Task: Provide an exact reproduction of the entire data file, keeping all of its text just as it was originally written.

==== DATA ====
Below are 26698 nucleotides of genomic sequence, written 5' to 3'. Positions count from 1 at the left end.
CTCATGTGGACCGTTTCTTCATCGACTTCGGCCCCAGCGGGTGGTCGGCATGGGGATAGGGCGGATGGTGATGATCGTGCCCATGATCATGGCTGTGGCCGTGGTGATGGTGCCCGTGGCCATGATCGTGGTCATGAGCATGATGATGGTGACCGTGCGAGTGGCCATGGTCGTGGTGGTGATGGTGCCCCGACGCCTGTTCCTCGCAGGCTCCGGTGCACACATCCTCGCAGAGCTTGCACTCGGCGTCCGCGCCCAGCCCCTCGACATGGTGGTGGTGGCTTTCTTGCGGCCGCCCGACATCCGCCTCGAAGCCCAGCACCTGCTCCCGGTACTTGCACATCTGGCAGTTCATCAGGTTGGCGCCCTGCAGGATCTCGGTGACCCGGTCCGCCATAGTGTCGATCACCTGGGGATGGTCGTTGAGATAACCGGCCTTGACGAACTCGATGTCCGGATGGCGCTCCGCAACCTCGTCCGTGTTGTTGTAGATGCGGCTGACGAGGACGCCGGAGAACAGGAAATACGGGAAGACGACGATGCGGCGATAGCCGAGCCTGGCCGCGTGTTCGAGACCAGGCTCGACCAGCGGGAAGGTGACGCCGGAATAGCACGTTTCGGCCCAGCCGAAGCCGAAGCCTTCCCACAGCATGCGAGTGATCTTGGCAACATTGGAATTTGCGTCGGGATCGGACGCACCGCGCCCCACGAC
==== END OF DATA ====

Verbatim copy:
Below are 26698 nucleotides of genomic sequence, written 5' to 3'. Positions count from 1 at the left end.
CTCATGTGGACCGTTTCTTCATCGACTTCGGCCCCAGCGGGTGGTCGGCATGGGGATAGGGCGGATGGTGATGATCGTGCCCATGATCATGGCTGTGGCCGTGGTGATGGTGCCCGTGGCCATGATCGTGGTCATGAGCATGATGATGGTGACCGTGCGAGTGGCCATGGTCGTGGTGGTGATGGTGCCCCGACGCCTGTTCCTCGCAGGCTCCGGTGCACACATCCTCGCAGAGCTTGCACTCGGCGTCCGCGCCCAGCCCCTCGACATGGTGGTGGTGGCTTTCTTGCGGCCGCCCGACATCCGCCTCGAAGCCCAGCACCTGCTCCCGGTACTTGCACATCTGGCAGTTCATCAGGTTGGCGCCCTGCAGGATCTCGGTGACCCGGTCCGCCATAGTGTCGATCACCTGGGGATGGTCGTTGAGATAACCGGCCTTGACGAACTCGATGTCCGGATGGCGCTCCGCAACCTCGTCCGTGTTGTTGTAGATGCGGCTGACGAGGACGCCGGAGAACAGGAAATACGGGAAGACGACGATGCGGCGATAGCCGAGCCTGGCCGCGTGTTCGAGACCAGGCTCGACCAGCGGGAAGGTGACGCCGGAATAGCACGTTTCGGCCCAGCCGAAGCCGAAGCCTTCCCACAGCATGCGAGTGATCTTGGCAACATTGGAATTTGCGTCGGGATCGGACGCACCGCGCCCCACGAC